Enterovirus 71 (EV71) is a major cause of hand-foot-and-mouth disease. EV71 infection occasionally associates with severe neurological sequelae such as brainstem encephalitis or poliovirus-like paralysis. We demonstrated that mouse-adapted strain increases infectivity, resulting in higher cytotoxicity of neuron cells and mortality to neonatal mice than a non-adapted strain. Results pointed to EV71 capsid region determining viral infectivity and mouse lethality. Mutant virus with lysine to methionine substitution at VP2 149 (VP2 149M) or glutamine to glutamic acid substitution at VP1 145 (VP1 145E) showed greater viral titers and apoptosis. Synergistic effect of VP2 149M and VP1 145E double mutations enhanced viral binding and RNA accumulation in infected Neuro-2a cells. The dual substitution mutants markedly reduced value of 50% lethal dose in neonatal mice infection, indicating they raised mouse lethality in vivo. In sum, VP2 149M and VP1 145E mutations cooperatively promote viral binding and RNA accumulation of EV71, contributing to viral infectivity in vitro and mouse lethality in vivo.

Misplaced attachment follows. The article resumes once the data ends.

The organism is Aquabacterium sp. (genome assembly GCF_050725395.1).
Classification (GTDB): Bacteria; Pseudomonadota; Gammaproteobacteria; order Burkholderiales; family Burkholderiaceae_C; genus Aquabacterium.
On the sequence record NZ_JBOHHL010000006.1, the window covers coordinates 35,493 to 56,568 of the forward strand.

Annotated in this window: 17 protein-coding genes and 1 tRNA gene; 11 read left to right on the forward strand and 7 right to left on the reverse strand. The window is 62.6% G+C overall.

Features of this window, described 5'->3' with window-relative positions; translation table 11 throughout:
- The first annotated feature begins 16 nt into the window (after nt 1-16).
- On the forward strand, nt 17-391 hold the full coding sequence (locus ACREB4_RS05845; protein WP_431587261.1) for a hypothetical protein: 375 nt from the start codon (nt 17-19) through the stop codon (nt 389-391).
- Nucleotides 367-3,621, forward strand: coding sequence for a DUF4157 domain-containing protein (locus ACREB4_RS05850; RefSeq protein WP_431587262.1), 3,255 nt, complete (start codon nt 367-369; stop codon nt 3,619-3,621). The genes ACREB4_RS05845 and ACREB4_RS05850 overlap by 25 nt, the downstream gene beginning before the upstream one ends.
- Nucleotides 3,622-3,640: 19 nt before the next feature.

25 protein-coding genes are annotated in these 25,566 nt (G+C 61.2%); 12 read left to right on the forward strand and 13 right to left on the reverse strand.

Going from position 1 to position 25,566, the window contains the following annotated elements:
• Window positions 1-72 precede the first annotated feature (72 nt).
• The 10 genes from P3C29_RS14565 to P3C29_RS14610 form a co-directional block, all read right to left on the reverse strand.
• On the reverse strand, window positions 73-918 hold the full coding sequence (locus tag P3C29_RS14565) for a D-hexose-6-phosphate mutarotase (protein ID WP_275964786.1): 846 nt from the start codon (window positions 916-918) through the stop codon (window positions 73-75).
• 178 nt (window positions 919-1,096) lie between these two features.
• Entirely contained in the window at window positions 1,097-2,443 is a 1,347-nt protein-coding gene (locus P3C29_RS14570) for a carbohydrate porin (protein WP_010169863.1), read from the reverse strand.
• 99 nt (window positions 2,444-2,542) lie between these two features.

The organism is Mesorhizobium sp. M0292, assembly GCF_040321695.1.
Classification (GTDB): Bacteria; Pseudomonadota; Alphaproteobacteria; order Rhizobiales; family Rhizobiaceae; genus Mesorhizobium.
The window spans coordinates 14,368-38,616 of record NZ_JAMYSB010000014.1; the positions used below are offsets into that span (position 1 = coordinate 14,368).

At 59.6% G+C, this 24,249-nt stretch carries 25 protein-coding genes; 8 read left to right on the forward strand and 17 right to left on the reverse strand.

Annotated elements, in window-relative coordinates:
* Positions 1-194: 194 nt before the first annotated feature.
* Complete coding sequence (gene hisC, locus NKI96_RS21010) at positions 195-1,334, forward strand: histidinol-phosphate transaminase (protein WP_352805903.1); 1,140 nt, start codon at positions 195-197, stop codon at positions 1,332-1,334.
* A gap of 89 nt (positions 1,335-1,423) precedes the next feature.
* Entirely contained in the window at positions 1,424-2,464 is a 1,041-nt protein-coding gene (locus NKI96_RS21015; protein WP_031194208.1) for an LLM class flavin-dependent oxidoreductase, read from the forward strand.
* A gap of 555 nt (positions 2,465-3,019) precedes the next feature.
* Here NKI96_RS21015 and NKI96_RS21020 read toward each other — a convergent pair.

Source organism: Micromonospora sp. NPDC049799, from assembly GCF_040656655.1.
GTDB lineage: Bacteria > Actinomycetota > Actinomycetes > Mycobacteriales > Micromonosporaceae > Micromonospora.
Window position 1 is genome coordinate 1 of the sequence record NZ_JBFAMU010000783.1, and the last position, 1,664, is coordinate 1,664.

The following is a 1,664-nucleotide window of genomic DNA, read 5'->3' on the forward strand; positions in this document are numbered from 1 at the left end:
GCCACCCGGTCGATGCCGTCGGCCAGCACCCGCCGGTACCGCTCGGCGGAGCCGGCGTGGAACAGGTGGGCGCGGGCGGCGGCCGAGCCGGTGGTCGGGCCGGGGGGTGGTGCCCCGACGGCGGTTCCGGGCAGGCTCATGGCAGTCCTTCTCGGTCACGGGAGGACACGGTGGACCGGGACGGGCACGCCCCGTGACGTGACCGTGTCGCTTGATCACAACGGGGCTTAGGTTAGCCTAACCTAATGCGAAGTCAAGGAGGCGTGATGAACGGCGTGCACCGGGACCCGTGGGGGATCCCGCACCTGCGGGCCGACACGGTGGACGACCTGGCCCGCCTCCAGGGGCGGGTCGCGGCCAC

All Science Journal Classification (ASJC) codes